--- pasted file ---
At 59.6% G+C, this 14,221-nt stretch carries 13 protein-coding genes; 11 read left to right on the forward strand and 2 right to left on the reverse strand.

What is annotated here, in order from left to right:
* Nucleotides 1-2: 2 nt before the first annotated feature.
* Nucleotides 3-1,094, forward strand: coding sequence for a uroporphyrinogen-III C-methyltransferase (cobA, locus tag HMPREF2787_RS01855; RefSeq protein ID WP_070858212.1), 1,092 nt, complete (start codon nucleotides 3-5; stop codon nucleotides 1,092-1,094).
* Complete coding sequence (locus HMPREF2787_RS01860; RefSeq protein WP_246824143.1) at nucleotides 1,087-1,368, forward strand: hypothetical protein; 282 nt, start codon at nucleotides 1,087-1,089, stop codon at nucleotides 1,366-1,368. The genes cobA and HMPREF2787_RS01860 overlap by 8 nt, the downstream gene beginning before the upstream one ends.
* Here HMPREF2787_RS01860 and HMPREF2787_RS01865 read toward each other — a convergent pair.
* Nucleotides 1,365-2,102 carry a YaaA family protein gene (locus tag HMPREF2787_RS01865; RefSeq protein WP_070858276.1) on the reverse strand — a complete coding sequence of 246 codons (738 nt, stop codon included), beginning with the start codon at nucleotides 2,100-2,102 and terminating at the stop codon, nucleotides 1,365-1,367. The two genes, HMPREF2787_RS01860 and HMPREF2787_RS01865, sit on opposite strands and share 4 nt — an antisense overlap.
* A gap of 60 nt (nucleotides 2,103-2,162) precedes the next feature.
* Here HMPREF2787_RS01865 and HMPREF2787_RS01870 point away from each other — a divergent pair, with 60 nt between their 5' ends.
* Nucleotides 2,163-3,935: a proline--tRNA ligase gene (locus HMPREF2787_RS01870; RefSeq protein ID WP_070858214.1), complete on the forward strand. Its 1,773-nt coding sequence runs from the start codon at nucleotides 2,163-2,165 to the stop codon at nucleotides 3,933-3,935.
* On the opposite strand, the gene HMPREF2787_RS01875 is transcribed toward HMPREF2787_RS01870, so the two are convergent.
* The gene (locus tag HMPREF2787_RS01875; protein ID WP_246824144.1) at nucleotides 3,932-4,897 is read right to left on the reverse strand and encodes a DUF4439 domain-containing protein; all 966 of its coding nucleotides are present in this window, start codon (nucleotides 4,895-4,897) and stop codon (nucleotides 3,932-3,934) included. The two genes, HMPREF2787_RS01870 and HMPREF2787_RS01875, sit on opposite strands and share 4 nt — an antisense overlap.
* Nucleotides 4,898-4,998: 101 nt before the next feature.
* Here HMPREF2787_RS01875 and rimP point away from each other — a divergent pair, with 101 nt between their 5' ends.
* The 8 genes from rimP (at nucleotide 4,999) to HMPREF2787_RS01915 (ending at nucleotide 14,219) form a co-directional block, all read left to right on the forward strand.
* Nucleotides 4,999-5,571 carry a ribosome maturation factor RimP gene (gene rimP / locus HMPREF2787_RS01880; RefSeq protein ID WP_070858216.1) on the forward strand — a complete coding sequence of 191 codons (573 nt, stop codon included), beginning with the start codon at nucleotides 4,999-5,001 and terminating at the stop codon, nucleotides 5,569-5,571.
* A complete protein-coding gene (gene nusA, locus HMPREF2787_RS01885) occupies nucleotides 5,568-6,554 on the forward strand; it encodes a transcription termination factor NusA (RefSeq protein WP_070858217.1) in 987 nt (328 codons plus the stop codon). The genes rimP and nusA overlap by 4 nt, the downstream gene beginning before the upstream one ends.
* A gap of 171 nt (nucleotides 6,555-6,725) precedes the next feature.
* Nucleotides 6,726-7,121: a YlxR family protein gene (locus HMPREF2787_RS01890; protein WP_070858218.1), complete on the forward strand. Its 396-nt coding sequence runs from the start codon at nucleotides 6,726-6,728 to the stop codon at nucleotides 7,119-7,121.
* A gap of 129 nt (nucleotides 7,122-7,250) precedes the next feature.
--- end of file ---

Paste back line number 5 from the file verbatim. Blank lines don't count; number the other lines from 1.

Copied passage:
* Complete coding sequence (locus HMPREF2787_RS01860; RefSeq protein WP_246824143.1) at nucleotides 1,087-1,368, forward strand: hypothetical protein; 282 nt, start codon at nucleotides 1,087-1,089, stop codon at nucleotides 1,366-1,368. The genes cobA and HMPREF2787_RS01860 overlap by 8 nt, the downstream gene beginning before the upstream one ends.